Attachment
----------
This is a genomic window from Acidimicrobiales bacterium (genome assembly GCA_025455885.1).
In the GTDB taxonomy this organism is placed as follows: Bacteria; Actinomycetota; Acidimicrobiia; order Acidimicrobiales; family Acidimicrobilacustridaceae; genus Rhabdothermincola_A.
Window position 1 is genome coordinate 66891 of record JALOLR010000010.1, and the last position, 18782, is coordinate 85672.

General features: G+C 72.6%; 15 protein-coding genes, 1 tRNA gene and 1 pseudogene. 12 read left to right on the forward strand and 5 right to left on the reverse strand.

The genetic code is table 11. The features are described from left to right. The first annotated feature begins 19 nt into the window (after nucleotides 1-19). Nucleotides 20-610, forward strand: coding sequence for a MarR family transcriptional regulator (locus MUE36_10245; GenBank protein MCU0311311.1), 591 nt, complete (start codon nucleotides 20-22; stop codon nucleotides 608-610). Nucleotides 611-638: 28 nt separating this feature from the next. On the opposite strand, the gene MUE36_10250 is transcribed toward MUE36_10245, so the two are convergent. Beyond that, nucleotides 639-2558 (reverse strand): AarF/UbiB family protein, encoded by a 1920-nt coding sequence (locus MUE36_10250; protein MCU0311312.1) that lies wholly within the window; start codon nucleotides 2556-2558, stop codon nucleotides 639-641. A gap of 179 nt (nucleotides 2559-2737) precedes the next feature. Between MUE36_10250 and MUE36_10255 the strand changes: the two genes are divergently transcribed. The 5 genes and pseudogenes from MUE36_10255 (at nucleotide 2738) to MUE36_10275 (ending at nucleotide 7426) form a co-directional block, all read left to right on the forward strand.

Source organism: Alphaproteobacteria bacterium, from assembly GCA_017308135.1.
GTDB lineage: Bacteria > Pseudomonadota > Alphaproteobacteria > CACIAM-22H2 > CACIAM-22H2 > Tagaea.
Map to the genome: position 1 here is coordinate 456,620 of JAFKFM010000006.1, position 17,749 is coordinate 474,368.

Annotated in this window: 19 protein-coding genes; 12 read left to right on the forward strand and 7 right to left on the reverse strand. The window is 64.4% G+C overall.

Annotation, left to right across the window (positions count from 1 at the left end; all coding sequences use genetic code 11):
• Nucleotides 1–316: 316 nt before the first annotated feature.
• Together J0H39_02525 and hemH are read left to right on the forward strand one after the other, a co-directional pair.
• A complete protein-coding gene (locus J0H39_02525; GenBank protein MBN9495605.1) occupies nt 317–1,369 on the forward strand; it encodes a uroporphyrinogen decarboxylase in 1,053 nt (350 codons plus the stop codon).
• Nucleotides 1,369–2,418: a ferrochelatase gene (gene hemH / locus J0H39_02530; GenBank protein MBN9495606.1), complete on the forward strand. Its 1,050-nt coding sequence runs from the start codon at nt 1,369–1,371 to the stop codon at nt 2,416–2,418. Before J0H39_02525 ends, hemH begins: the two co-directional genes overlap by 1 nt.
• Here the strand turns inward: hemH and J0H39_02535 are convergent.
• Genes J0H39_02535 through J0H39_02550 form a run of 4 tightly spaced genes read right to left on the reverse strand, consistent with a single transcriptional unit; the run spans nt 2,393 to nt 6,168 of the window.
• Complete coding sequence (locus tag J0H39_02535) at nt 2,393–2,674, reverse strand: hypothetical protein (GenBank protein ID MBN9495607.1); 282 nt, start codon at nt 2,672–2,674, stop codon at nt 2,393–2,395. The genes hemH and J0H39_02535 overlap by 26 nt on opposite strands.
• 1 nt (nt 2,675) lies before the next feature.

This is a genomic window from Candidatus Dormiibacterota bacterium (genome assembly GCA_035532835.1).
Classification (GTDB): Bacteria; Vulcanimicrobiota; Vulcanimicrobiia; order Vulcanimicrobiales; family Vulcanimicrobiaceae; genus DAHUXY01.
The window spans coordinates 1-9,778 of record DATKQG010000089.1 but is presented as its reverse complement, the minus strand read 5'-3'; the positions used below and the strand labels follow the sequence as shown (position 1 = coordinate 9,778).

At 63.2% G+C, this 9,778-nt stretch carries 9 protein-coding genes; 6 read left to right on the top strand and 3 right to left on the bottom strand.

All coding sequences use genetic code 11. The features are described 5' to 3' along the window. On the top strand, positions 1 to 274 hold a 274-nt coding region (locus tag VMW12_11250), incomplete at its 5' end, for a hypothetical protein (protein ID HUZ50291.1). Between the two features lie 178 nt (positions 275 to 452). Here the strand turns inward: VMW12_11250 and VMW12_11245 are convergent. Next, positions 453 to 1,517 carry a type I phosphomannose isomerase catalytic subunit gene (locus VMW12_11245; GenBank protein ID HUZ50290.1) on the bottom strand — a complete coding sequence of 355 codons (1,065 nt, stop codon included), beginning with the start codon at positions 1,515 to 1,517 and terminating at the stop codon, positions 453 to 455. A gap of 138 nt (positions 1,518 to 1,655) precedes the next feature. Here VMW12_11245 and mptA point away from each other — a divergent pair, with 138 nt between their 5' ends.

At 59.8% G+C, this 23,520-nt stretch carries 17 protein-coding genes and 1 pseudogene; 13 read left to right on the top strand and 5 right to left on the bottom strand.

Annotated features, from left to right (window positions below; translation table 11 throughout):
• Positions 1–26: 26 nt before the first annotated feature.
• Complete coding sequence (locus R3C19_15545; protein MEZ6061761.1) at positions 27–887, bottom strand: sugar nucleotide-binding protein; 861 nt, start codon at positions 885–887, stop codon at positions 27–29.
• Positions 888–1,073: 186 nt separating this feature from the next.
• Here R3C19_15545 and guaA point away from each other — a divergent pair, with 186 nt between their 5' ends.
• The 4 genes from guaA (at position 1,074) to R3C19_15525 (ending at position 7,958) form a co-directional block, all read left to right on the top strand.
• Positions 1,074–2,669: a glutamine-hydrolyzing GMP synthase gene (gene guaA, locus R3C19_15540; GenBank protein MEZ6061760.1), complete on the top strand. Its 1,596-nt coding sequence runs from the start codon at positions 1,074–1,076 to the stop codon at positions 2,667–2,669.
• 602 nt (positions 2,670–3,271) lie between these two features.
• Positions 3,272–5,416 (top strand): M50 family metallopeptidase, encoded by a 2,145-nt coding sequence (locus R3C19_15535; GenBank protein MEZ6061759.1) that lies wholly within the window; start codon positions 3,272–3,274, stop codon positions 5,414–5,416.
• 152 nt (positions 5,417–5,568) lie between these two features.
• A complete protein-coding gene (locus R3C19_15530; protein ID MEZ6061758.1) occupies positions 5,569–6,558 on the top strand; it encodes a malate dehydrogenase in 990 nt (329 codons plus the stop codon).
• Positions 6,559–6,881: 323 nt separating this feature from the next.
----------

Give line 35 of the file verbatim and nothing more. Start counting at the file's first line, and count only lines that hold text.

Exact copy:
• A complete protein-coding gene (locus R3C19_15530; protein ID MEZ6061758.1) occupies positions 5,569–6,558 on the top strand; it encodes a malate dehydrogenase in 990 nt (329 codons plus the stop codon).